Fixing Chinese Focal Reducer to fit on BMPCC

I bought a focal reducer to use with my Nikon 24mm 2.8D on my Blackmagic Pocket Cinema camera.  Getting an effective 0.7 * 24mm, or 17mm starting at 1.8 (1 stop reduction) intrigued me. Andrew Reid, the genius behind EOSHD, is a big proponent focal reducers.  As a hobbyist, I couldn’t justify the cost of a Metabones adapter.  So I bought a Chinese knock-off on Ebay from C. Kee for $96, shipping included.  It was shipped within 24 hours and arrived exactly one week later.  Off to a good start!

Unfortunately, it would only turn a few millimeters onto the BMPCC, just enough to mount, if I handled it very gingerly.   If I forgot about it for a second, the lens would go crashing to the ground.  Anyway, I had promised Andy Lee, an expert on lenses and the Panasonic g6, who gives great advice on the EOSHD forums, that I would shoot some test footage.  First I shot Focal Reducer on BMPCC then Focal Reducer on Panasonic GF3 (which the adapter fit on perfectly).  He approved and said he was going to order one (he shoots Panasonic so wasn’t worried about fitting it to a BMPCC).

Then richg101 on the forum talked about taking it apart and checking the lens distance into the body.  When I did that I realized I could take the whole thing apart.  I studied it some more and the best I could figure is the flange on the adapter was getting stuck on the mount-flange.

Here is what the adapter looks like, looking at the MFT mount side.  Obviously, the adapter didn’t look like this when it arrived.  I had sanded it a bit trying to get it to fit.

a4_AdapterFlange2_StraightOn

Here’s another view.  If you look closely, you can see three flanges that twist under the mount flanges (which have springs underneath).  When the lens turns far enough a small bolt on the camera inserts into the adapter and locks it into place.

a2_AdapterFlange1
Here you can see a flange in profile.

a3_AdapterFlange2_Profile

In the BMPCC you can see there is a slight ridge/block that probably holds the spring into place.  I believe the adapter flange hits against this, ever so slightly.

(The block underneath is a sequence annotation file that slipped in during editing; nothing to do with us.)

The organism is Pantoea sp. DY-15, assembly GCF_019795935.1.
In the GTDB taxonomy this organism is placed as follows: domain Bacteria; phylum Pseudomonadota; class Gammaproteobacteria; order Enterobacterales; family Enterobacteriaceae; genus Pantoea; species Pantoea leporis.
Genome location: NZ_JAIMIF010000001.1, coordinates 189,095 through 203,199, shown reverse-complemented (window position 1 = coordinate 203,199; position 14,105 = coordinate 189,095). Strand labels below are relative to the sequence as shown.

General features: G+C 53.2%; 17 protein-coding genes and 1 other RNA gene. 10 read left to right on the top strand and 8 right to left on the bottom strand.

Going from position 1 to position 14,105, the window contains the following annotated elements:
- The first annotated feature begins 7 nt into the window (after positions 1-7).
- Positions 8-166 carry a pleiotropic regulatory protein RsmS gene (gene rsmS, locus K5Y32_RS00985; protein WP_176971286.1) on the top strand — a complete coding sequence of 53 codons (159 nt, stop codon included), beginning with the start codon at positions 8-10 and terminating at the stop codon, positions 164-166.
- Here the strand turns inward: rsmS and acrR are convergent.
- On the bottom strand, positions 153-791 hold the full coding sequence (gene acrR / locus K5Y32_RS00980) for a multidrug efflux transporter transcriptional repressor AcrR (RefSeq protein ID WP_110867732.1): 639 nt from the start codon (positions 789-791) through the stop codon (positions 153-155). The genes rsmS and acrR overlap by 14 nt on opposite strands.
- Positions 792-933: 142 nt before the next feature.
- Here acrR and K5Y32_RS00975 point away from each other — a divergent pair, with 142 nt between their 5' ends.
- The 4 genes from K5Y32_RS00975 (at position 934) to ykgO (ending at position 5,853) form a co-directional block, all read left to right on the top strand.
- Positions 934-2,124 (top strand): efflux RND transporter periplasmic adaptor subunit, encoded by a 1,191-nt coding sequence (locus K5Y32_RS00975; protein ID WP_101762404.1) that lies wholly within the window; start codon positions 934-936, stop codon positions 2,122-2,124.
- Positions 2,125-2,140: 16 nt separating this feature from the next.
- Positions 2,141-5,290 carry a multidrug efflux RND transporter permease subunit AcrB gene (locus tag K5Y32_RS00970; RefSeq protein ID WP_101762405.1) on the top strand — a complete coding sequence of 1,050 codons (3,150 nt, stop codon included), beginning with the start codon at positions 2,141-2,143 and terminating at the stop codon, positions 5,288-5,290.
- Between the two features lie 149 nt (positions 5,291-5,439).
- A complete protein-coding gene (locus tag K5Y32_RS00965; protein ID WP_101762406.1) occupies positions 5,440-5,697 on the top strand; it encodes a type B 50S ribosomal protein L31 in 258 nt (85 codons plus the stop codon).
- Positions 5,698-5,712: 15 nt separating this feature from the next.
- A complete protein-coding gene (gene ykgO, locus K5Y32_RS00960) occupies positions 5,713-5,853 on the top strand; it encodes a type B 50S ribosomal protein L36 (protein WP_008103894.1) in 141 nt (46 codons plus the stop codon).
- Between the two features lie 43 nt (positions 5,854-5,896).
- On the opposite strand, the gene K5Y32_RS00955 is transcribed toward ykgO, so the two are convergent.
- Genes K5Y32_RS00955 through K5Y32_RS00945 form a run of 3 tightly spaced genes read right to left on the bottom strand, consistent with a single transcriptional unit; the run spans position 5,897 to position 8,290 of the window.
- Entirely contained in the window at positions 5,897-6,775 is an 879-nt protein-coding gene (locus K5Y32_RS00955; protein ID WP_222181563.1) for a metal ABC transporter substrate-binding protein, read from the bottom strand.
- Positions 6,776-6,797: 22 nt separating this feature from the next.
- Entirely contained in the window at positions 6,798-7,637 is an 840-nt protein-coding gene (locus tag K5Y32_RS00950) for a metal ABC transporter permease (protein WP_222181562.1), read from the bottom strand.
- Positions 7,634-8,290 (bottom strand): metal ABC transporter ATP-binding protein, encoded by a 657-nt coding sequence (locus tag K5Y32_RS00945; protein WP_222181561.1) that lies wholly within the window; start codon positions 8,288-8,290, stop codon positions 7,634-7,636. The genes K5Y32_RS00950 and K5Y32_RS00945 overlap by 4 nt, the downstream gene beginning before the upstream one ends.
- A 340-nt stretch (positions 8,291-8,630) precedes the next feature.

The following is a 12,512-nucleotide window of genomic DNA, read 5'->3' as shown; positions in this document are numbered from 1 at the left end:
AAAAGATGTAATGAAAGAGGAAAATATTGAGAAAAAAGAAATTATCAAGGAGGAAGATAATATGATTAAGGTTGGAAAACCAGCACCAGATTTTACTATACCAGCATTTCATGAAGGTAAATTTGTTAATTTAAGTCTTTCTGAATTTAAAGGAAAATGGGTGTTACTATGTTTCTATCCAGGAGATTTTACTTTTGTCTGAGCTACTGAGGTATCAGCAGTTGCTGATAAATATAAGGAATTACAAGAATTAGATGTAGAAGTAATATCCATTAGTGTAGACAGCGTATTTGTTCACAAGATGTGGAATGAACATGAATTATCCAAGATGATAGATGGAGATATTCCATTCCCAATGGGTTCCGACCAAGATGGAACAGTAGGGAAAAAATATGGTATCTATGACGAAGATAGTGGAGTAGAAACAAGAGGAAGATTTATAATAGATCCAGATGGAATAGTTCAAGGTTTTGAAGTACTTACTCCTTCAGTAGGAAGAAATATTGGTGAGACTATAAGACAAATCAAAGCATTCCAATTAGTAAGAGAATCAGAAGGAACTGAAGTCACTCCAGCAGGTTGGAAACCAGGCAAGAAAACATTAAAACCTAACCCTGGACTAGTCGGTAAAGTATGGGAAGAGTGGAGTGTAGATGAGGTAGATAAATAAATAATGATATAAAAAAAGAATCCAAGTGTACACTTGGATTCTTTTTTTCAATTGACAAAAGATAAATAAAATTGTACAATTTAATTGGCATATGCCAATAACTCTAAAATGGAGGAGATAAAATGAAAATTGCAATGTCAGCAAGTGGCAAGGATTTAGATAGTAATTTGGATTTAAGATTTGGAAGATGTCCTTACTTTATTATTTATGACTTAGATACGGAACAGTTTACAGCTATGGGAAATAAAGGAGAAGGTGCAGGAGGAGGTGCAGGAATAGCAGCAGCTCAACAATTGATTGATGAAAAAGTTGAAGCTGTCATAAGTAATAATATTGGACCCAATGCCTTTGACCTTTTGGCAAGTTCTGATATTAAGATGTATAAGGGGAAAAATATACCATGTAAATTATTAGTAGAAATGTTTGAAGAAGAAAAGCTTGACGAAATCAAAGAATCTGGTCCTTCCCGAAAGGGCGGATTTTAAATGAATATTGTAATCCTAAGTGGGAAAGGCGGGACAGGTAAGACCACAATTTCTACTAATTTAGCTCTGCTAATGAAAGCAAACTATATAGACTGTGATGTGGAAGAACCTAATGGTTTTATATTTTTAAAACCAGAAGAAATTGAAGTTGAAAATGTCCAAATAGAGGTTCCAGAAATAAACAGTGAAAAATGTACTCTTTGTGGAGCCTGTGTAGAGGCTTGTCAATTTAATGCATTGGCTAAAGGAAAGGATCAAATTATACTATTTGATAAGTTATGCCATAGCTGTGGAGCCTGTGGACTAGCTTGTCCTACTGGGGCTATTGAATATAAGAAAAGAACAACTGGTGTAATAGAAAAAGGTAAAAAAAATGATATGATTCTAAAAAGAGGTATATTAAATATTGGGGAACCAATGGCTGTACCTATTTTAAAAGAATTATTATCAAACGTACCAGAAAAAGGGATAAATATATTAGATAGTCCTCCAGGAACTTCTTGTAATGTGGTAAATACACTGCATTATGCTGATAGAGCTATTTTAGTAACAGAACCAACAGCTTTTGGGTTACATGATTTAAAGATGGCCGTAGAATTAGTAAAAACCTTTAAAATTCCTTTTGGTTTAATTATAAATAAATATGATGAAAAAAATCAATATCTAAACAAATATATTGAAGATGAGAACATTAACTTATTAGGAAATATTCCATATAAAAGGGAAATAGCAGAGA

a1_BMPCC_MountFlange

First I take off the Nikon mount of the adapter.  There are 3 little screws.

a6_TakeOffMount

After unscrewing a small locking screw,  I screw the lens out

a8_TakeOutLens2

Here are the three parts to the adapter.

a9_FocalReducerParts

And now I sand the inside of the adapter flanges down a bit.  I did a little, tested, until it fully locked into the camera.

a91_AdapterFlange5_Dremeling

Some advice.  Wear glasses.  You don’t want grit in your eye.  Eye doctors are expensive.  Also, make sure you wash/blow all grit away from the adapter before mounting it on the camera.  The smallest particle can show up on your sensor.

I may have ended up with a “bad” copy of a BMPCC mount or adapter.   These adapters don’t have names, so it is hard to see who is buying what on Ebay and Amazon, etc.  I’ve read reviews of what looks like the exact same adapter working on someone else’s BMPCC.   The good news is that all is not lost if you experience the same problem I had.  I hope you don’t though!

Now that I have it working, I ordered a Zenit 16mm.  With the adpater, I’d have 0.7 x 16 = 11mm time the 2.8 crop of the BMPCC, or 32mm.  Test footage to follow later!

UPDATE: even though I thought I cleaned it well, dust will come off it when screwing it onto mounts so clean really well, or get some really fine paper and get a blower to blow around the camera mount after you take it off.

This entry was posted in Mirror-less and MFT, RAW Video.

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